Frailey, Mary

Name: Mary Frailey 
Location of Study: Carraroe, County Galway, Ireland
Program of Study: Áras Mháirtín Uí Chadain
Sponsor(s): J. Patrick Rogers


A brief personal bio: 

I am a rising Junior at the University of Notre Dame and a resident of Walsh Hall. I am an American Studies major with a minor in Irish Language and Literature. I was born and raised in Hickory, North Carolina but now currently live in West Hartford, Connecticut. Here on campus I take part in many interhall sports teams and I am also a member of the Notre Dame-Saint Mary’s girls club lacrosse team. I work as a sports marketing intern for the University and love being involved in the excitement of the Notre Dame community.

Why this summer language abroad opportunity is important to me:

My SLA grant is important to me and my future because studying the Irish language in Ireland will be endlessly beneficial for me as a student and as a person. As an American Studies major, I study the American culture through an interdisciplinary scope, but my study of Irish has shown me how much can be revealed about a culture through language. Not only has my new cultural knowledge helped me study my own background as an Irish-American but it has also helped me view the American culture through a new perspective. Although I am not sure what career path I will choose I am confident that this opportunity to follow my passion for the Irish language all the way to the west coast of Ireland will help me learn more about myself and what matters to me and my future.

What I hope to achieve as a result of this summer study abroad experience:

I hope to grow both academically and as a person as a result of this grant. In terms of language acquisition this opportunity is irreplaceable. Currently I can read and write proficiently in Irish but this total immersion is necessary for me to take my knowledge to the next level. Gaining fluency by studying in Ireland will allow me to take the skills that I have already acquired and reach the ultimate goal of fully having a second language. As a person I hope to gain a broader perspective on the world through this experience. In this increasingly global world it is extremely important to be constantly broadening your scope, which I hope to achieve in Ireland. Furthermore I hope to grow through the relationships I form with the people I meet, and through the new experiences I partake in, that force myself to go beyond my comfort zone.

My specific learning goals for language and intercultural learning this summer:

  1. At the end of the summer, I will be able to speak Irish well enough to make meaningful connections with Irish people in the Irish language.
  2. At the end of the summer, I will have grown significantly as a person by engaging in cultural and linguistic interactions that force me to go beyond my comfort zone.
  3. At the end of the summer, I will have increased my Irish language vocabulary significantly so that I will be able to speak comfortably about many more topics in Irish.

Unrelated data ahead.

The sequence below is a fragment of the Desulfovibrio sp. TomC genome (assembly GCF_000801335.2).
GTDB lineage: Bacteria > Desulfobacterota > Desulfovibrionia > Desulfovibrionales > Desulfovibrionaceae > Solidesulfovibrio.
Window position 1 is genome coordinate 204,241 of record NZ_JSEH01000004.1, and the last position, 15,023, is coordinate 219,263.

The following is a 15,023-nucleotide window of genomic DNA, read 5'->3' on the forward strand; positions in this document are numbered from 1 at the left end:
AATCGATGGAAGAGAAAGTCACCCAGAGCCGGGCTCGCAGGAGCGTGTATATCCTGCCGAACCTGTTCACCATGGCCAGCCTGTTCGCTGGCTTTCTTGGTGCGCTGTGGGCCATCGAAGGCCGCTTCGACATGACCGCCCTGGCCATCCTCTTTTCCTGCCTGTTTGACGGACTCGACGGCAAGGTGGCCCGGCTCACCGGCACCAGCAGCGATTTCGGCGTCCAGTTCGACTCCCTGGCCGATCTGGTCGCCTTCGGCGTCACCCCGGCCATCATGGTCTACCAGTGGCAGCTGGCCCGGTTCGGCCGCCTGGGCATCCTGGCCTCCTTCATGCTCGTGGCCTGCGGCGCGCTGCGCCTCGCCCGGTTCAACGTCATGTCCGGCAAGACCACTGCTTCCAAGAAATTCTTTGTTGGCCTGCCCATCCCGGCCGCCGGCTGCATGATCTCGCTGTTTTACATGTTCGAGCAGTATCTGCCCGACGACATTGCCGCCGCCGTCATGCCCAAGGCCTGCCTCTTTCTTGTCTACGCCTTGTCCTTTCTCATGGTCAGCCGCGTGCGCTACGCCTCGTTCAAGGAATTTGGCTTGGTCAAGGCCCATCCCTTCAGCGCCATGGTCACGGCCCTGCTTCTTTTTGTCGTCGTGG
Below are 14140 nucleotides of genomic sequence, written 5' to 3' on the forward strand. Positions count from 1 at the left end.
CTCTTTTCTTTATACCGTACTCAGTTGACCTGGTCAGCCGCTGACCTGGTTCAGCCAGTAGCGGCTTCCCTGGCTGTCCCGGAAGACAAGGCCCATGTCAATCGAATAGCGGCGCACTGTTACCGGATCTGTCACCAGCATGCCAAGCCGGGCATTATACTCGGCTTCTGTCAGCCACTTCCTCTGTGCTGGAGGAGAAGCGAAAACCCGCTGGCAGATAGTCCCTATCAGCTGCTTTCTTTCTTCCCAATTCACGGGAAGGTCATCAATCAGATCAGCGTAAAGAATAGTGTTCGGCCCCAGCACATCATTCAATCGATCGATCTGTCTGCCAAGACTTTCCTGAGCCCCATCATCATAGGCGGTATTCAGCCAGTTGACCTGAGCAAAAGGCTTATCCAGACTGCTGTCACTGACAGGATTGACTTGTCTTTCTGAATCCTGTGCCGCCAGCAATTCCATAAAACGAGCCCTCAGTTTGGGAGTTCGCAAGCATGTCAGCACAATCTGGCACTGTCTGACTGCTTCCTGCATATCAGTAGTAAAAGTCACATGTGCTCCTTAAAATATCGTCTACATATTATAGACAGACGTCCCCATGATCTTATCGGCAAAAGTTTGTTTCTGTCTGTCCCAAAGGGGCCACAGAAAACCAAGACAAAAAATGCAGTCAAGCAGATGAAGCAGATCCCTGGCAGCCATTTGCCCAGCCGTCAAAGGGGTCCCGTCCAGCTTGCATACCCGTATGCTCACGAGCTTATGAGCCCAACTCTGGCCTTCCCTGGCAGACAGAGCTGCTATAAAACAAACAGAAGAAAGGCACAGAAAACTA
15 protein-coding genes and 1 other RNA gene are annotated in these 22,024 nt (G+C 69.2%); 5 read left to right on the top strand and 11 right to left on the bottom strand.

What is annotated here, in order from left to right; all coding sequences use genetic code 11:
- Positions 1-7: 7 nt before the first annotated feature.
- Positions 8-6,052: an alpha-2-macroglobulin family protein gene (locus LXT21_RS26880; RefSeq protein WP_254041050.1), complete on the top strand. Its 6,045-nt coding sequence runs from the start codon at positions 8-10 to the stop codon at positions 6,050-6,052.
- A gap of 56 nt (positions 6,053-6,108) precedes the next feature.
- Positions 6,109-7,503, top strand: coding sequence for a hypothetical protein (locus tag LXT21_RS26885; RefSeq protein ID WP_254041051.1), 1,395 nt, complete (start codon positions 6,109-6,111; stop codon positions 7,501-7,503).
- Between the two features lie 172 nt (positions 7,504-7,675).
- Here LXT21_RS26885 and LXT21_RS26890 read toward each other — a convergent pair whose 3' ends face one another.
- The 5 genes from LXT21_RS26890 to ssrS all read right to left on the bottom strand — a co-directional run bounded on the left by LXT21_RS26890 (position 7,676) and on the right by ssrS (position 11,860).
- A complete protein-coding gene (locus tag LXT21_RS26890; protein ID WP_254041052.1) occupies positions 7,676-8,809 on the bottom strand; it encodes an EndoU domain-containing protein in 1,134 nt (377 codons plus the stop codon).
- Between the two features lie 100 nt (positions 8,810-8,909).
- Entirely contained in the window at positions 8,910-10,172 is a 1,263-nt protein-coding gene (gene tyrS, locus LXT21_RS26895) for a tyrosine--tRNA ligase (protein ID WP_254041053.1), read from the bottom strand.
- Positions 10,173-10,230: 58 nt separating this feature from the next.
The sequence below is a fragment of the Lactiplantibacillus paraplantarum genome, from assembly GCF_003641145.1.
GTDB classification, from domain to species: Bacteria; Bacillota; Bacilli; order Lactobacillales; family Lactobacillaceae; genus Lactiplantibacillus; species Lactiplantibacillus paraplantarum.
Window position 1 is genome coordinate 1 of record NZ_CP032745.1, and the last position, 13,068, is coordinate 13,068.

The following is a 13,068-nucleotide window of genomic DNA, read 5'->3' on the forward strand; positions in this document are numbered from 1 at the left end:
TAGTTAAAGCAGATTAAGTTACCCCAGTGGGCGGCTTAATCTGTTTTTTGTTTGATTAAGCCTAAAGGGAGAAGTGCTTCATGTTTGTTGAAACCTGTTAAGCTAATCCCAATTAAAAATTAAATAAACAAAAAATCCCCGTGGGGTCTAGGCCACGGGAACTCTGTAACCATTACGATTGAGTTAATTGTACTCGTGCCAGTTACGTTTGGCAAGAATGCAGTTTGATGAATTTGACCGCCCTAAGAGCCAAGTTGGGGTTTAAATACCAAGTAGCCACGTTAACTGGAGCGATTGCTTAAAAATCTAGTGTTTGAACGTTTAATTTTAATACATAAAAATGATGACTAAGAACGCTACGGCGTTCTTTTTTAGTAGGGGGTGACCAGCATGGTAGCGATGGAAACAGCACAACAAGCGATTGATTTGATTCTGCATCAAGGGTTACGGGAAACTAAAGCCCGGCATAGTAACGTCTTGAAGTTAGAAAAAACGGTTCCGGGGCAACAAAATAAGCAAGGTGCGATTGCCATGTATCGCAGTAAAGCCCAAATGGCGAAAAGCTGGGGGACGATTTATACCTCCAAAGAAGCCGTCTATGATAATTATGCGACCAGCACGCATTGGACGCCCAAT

4. At the end of the summer, I will have formed meaningful new friendships with people who have much different experiences of the world than my own and thus will have gained new perspectives and understanding.

My plan for maximizing my international language learning experience:

I plan to maximize my experience in Ireland by truly immersing myself in the community and the culture. I will speak to and hopefully connect with as many different people as possible by listening to their stories and sharing my own as well. I will hit the ground running by being as prepared as possible for the initial difficulty I will experience of constantly being exposed to the Irish language. I hope to explore Carraroe’s culture by exposing myself to the music and dance of the area as well as any athletics that are available. I plan on using my love of sports to build relationships with the local people and improve my Irish simultaneously. I will put my best effort into everything I do and live my four weeks in Carraroe with unfaltering passion. I am truly passionate about Irish culture and the Irish language and will allow this and my overactive curiosity to push me to my limit.


Reflective Journal Entry 1: 

I have wanted to travel to Ireland for as long as I can remember and I could not be more excited for my adventure to begin. As I sit here waiting for my flight my imagination is running wild about what is to come. Although I am a little nervous I have a good feeling about Ireland. This good feeling may stem from the countless stories I have heard about the beautiful land and friendly people or from what I have learned in my Irish language and literature classes. Everything I have heard and read leads me to believe that Ireland and I are going to get along very well.

I am especially excited for this trip because I am going to be living on the Irish countryside in a Gaeltacht named An Ceathru Rua. When I emailed some friends that I know from Ireland the response to my destination was variations of ‘why on earth are you going out there?’ These same friends also assured me that I would absolutely love it and that the West Coast of Ireland is a lot like the romanticized visions that many Americans have. So as of now I know to expect a lot of green fields, rocks, and rain but beyond that I do not know many details about my program.